Citation statistics in scientific categories

This is a follow-up on my 2014 blogpost titled “Average citations per article in different disciplines” which showed this figure:

These numbers are averages over many papers and many years. Some papers get thousands of citations and others get no citations. The distribution is very skewed.

Newer study

I came across a study titled “Citation analysis of scientific categories” [1]. This study is based on the WoS (Web of Science) 500 most cited articles from each of the 251 categories as of January 2016. The WoS citation index compiles data from 12000 journals.

Observations from [1]:

  • Multi-author papers receive more citations.
  • On average, citations increase with the square of the number of authors of the article.
  • Articles in astronomy/astrophysics, particle/nuclear physics can have several hundred and even more than three thousand authors (hyperauthorship). Literature, poetry, and history tend to have a single author. Excluding hyperauthorship, the average is less than 5 authors per paper.
  • Other factors that explain the number of citations: 1) category rank (see below for an explanation) 2) journal impact factor 3) support by funding agencies 4) age of the article.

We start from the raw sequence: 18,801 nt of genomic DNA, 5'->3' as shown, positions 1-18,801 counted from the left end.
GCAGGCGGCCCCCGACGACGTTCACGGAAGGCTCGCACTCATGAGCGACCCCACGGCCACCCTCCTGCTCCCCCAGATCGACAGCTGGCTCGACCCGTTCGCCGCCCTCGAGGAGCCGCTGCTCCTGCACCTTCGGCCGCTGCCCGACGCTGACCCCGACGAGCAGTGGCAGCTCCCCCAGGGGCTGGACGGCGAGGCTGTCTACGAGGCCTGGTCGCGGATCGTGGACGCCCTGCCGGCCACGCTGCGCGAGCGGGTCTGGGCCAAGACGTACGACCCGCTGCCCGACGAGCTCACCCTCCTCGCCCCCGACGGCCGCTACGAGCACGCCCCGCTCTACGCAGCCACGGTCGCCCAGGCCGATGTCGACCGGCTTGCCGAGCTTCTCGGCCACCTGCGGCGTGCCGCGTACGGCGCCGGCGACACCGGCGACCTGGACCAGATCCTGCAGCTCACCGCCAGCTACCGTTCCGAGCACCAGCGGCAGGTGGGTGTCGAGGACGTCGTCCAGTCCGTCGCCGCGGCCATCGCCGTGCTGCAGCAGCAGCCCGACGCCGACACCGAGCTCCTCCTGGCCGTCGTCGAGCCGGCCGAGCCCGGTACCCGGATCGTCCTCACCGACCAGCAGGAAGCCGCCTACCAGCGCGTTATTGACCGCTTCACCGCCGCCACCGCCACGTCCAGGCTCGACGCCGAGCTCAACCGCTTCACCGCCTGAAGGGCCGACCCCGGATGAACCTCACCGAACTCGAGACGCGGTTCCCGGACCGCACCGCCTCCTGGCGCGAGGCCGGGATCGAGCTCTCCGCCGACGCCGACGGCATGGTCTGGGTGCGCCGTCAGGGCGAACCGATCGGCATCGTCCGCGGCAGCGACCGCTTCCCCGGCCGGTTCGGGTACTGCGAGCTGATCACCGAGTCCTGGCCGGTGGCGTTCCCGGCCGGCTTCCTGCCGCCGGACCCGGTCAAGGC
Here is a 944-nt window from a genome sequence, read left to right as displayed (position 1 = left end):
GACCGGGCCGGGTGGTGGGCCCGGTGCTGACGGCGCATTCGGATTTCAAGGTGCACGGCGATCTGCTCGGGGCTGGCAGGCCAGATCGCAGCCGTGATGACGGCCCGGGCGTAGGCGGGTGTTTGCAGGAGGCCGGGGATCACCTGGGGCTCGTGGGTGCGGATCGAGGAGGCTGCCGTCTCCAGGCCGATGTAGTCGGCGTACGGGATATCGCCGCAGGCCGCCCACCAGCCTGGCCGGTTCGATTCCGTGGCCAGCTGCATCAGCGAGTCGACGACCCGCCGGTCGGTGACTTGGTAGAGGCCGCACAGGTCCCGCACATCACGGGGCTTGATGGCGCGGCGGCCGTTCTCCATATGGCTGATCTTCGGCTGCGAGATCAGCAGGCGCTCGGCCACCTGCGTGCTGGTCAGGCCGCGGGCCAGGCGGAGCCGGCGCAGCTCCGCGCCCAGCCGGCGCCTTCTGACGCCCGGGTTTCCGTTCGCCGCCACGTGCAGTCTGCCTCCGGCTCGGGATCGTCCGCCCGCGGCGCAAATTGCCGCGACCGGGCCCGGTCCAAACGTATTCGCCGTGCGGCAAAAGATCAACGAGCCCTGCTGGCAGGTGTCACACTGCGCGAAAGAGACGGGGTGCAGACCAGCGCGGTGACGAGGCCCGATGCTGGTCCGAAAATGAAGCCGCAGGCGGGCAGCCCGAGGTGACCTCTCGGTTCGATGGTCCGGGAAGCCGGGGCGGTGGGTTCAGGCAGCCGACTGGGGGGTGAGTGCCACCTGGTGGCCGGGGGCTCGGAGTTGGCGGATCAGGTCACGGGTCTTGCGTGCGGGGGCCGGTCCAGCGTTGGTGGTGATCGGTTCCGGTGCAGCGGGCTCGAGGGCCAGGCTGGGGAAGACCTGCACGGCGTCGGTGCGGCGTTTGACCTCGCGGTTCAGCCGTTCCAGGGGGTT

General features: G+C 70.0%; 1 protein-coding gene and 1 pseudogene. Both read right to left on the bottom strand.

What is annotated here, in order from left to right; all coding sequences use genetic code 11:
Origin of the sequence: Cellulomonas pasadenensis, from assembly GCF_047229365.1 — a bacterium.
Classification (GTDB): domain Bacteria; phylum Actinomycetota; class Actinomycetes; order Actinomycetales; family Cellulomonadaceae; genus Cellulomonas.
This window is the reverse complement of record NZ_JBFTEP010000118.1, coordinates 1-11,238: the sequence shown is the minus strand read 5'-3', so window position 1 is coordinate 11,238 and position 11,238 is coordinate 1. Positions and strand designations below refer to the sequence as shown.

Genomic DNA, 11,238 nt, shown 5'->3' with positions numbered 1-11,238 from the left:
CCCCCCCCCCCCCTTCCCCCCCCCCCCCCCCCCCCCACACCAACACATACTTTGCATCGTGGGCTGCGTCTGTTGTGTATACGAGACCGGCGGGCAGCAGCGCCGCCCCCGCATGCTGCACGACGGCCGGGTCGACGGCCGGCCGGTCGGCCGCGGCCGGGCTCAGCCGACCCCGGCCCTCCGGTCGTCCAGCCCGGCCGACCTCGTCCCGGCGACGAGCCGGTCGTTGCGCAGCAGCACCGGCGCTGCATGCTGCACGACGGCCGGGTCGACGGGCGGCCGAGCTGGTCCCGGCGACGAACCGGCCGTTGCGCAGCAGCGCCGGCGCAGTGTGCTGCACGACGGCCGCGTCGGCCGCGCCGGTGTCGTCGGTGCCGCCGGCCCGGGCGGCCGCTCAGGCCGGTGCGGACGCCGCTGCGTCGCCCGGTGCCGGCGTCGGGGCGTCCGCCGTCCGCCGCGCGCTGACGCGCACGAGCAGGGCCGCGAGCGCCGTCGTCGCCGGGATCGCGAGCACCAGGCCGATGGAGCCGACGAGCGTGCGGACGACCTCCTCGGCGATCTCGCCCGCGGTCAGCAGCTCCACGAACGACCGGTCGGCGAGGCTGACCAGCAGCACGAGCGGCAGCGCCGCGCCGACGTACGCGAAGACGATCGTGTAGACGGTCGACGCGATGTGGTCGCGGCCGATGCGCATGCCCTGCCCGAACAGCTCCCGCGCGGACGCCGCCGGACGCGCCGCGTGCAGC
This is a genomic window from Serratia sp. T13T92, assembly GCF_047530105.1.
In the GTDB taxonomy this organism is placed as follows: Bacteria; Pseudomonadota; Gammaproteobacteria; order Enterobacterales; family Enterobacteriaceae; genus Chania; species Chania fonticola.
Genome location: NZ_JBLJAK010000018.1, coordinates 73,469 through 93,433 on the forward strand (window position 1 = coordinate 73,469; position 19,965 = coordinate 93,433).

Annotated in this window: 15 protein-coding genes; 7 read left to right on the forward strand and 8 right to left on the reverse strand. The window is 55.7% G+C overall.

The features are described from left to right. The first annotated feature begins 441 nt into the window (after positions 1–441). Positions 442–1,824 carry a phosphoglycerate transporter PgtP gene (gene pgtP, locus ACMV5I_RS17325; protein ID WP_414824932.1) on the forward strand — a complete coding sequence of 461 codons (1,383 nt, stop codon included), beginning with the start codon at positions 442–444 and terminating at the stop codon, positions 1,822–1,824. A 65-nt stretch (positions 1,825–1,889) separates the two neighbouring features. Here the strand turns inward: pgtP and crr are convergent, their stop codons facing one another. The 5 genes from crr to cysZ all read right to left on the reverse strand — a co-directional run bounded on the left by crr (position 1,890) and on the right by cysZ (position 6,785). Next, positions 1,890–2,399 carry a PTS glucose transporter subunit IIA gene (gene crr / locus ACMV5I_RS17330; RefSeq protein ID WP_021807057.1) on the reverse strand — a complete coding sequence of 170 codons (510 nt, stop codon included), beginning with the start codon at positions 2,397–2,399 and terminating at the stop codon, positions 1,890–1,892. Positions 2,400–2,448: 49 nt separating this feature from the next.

• Articles in mathematics, philosophy, history, religion are cited disproportionally less frequently compared to the articles in biology/medicine. This is consistent with the earlier study mentioned above.

Focusing on the most cited articles in each category

The figure below is a bit confusing for me. Authors could have explained it better.

They ranked the categories based on the number of articles assigned to that category by WoS. They called this rank R_cat. By this measure categories related to biology/medicine would be ranked 1,2,3…and categories related to philosophy, religion, history, literature would have R_cat greater than 100.

They also ranked the articles in each 500-article group by citation count and called this rank R. They further divide each 500-article group into 2 buckets.

  • Bucket1: R between 1 and 30
  • Bucket2: R between 31 and 500
  • Count1: number of citations received by the articles in Bucket1 in years 2010-2014
  • Count2: number of citations received by the articles in Bucket2 in years 2010-2014

In the figure below, let’s focus on the black line which shows Count2. The black line shows that the number of citations received by the most cited articles in a particular category decreases exponentially with the rank of that category.

[1] Gregory S.Patience, Christian A.Patience, BrunoBlais, Francois Bertranda, “Citation analysis of scientific categories”,

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